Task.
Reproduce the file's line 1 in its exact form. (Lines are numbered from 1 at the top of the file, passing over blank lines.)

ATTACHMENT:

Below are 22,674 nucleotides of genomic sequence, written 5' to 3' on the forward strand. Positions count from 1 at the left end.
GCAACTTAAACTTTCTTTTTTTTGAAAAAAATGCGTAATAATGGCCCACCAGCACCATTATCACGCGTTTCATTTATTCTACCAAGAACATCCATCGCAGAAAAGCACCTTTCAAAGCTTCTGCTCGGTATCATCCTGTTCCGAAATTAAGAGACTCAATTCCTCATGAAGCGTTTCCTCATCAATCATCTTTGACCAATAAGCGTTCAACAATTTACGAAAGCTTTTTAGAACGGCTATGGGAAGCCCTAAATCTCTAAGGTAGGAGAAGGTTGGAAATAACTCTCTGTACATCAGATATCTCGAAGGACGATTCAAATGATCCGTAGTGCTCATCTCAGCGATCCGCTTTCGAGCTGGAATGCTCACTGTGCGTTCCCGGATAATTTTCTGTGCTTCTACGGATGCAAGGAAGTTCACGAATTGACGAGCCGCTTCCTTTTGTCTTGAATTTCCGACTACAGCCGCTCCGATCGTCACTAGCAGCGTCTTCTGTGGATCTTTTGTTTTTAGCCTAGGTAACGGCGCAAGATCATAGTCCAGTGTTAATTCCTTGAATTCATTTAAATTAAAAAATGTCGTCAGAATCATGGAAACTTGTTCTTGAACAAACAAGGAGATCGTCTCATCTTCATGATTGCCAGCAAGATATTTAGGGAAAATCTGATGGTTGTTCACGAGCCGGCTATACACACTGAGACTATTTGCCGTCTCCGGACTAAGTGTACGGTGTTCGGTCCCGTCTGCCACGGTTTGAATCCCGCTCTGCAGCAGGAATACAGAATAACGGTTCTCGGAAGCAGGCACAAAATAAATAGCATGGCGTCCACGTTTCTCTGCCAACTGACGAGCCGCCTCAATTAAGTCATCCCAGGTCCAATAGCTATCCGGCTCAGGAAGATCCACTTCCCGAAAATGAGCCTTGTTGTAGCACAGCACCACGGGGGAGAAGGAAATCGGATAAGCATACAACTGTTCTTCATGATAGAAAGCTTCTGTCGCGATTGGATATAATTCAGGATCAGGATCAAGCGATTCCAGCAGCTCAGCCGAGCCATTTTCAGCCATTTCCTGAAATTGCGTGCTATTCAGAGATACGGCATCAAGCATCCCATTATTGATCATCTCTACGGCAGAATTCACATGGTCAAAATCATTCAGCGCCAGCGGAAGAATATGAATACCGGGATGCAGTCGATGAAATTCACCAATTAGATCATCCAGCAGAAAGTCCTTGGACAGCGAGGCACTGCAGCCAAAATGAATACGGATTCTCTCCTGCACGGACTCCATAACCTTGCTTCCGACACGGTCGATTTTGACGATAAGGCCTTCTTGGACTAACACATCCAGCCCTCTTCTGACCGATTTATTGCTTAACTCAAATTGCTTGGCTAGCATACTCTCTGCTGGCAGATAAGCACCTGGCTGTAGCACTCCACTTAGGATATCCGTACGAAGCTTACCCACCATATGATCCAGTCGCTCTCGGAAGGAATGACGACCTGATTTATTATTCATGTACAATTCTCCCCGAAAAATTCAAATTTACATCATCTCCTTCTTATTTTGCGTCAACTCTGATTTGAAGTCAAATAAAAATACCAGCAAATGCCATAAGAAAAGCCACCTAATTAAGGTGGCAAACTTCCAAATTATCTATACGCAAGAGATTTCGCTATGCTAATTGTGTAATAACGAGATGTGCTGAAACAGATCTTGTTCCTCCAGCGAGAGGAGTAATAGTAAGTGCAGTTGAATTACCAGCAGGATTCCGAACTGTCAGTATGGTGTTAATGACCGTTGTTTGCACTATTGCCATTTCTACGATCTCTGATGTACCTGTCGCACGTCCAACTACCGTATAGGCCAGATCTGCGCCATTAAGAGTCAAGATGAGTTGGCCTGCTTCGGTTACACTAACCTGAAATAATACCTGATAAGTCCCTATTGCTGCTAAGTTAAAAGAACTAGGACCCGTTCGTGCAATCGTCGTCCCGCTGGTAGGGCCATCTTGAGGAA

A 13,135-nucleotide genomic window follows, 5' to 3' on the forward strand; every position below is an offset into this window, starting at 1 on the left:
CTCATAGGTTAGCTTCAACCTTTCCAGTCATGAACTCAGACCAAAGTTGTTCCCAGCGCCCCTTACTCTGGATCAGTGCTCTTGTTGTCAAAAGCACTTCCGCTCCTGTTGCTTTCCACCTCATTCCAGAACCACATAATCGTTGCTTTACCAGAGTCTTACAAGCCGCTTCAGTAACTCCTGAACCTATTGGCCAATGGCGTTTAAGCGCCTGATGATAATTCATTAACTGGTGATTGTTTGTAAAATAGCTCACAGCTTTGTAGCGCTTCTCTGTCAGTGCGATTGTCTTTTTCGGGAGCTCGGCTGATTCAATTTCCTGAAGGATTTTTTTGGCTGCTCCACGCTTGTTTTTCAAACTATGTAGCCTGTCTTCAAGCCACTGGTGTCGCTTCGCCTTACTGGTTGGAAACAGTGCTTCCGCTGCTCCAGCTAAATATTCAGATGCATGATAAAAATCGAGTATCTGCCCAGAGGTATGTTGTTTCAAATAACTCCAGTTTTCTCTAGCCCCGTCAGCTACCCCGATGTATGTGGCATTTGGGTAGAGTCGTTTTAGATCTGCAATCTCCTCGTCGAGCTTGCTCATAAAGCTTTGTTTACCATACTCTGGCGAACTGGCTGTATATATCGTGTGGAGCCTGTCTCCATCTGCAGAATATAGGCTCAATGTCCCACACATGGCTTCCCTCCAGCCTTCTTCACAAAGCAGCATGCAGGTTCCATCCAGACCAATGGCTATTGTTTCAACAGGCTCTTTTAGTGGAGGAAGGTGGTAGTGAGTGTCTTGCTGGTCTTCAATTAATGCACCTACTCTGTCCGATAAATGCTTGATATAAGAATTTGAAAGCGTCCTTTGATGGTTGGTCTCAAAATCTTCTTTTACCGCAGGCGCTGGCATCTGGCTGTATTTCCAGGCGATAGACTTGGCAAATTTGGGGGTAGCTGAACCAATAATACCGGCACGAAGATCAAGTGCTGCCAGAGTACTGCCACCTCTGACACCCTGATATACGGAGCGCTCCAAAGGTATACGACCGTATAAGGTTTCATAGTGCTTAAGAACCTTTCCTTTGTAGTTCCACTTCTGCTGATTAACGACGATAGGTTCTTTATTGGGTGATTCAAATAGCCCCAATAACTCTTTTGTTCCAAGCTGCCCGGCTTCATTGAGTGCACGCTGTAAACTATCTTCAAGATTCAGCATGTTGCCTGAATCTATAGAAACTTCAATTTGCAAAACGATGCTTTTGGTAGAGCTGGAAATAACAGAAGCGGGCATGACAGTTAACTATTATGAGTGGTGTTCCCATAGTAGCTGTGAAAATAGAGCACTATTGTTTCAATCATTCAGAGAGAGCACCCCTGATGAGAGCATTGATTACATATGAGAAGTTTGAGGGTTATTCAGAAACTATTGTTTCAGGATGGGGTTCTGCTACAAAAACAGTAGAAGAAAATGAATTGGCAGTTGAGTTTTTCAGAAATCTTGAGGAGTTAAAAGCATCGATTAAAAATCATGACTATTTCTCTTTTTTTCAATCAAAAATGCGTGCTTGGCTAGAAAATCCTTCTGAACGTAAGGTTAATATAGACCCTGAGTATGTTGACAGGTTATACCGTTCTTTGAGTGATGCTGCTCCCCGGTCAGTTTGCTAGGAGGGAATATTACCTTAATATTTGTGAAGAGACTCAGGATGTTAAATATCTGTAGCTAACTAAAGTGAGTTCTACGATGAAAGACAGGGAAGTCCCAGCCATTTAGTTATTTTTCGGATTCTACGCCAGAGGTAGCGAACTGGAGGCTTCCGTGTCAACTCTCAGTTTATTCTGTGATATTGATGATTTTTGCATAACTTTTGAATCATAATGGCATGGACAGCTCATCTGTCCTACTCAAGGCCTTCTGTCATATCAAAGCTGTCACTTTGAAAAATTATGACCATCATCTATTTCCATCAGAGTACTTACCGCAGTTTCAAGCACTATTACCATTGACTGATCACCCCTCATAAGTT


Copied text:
Below are 22,674 nucleotides of genomic sequence, written 5' to 3' on the forward strand. Positions count from 1 at the left end.